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Between 2005 and 2011, IMC published Daily Tips every weekday on consulting ethics, marketing, service delivery and practice management. You may search more than 800 tips on this website using keywords in "Search all posts" or clicking on a tag in the Top Tags list to return all tips with that specific tag. Comment on individual tips (members and registered guests) or use the Contact Us form above to contact Mark Haas CMC, FIMC, Daily Tips author/editor. Daily Tips are being compiled into several volumes and will be available through IMC USA and Mark Haas.

 

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#237: Turning Down Business

Posted By Mark Haas CMC FIMC, Tuesday, February 9, 2010
I am now at the point in my consulting life where I can't handle all the business coming at me. What is the best way to turn these assignments down?

Although most consultants want to secure as much business as possible, sometimes you can be offered more work than you can handle. If turning down work is a necessity, you must find a way to do so without alienating the client (and perhaps running the risk of losing out on future business opportunities with them). Here are some suggestions:
  1. Express regret for not being able to take on the additional assignment at this time. Let the prospect know how much, under normal circumstances, you would enjoy working with them and that you would really like to have another opportunity to work with them once your schedule frees up a bit. You might even provide a date when this might be (e.g., "I am currently on a heavy assignment, but work is expected to wrap on that in 3 weeks. If you have some flexibility, perhaps we can re-schedule this work for then.")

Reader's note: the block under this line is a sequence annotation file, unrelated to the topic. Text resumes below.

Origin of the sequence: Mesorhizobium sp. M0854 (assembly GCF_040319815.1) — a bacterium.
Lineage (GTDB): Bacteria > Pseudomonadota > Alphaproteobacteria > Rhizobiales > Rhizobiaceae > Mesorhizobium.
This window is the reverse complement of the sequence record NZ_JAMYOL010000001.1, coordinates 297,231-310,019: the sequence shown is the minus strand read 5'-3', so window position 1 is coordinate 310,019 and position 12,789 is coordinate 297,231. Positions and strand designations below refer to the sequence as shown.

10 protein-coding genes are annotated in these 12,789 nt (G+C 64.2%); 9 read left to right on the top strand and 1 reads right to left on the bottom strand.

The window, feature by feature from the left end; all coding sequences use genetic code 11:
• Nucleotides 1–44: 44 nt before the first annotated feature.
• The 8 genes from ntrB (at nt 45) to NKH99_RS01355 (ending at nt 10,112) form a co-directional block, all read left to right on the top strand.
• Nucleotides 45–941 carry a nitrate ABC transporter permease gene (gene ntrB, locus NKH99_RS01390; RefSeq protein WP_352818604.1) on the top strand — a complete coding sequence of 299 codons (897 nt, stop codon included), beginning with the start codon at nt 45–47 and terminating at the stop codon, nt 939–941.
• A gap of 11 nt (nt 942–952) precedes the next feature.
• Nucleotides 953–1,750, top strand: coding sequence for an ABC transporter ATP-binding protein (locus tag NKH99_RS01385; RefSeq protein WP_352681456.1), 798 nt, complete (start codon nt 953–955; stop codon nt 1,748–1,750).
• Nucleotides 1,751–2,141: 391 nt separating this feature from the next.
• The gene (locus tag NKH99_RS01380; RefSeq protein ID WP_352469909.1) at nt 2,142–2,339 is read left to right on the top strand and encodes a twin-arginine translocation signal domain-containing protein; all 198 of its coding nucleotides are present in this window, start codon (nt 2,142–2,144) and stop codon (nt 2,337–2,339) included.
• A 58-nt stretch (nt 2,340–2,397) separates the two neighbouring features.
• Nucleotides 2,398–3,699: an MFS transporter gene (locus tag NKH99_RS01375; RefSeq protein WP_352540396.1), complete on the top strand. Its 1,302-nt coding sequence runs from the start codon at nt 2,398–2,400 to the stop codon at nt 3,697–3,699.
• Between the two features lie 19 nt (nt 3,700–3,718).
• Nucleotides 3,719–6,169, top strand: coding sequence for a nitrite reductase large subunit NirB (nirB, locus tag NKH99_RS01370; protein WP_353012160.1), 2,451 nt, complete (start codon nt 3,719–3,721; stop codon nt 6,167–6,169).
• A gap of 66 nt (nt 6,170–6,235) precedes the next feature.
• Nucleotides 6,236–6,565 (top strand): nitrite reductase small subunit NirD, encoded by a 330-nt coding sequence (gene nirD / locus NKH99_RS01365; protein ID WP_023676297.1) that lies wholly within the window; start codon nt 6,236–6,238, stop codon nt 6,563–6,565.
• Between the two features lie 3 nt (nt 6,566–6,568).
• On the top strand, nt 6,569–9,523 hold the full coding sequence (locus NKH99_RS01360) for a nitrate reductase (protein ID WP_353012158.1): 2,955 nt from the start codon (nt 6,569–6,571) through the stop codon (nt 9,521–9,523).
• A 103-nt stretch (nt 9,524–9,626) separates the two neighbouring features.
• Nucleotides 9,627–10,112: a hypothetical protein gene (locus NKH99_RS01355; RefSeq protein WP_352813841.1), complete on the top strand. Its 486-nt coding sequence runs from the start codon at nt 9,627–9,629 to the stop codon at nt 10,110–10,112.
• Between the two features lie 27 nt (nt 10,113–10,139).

2. Avoid taking the "full bucket" view (i.e., once the bucket is full, no additional water can be added.) What if you could drain some of the existing water out of the bottom of the bucket and replace it with some fresh, high quality H2O? In other words, consider carefully if this is truly an assignment that you want to turn down. Take a "whole system" approach, evaluating all of your current assignments. Perhaps this is the type of work you have been striving for! If so, look at some of your other, less significant (or no longer desirable) assignments and see if there is a potential to scale back on those (once your immediate responsibilities on each have been fulfilled).
  3. Offer the prospect an alternative (smaller scope, extended timeframe, off-hours work, limited deliverable.) They can always say "No", but at least you offered them an option.
  4. Refer them to other trusted and qualified consultants.
Tip: When turning down work, treat your client with the same level of care and respect as you do when you readily accept an assignment. Do your best to defer, re-prioritize, offer alternatives or refer your client's request rather than give an unqualified "No" to their proposal.

© 2010 Institute of Management Consultants USA

Tags:  client development  engagement management  planning  referrals  sales  your consulting practice 

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#154: Training our Referrals to Sell You Effectively

Posted By Mark Haas CMC FIMC, Thursday, October 15, 2009
I am not getting any referrals from my network. I am constantly recommending them but get nothing in return.

There are a couple of issues here. Let's assume that you are technically competent, professional and provide services in demand for businesses in your area. Let's also assume that the individuals in your network are reasonable, honorable people (they are in your network, after all!). This leaves a possibility that they just don't know exactly how to refer your services. This is a common mistake most of us make with some in our networks.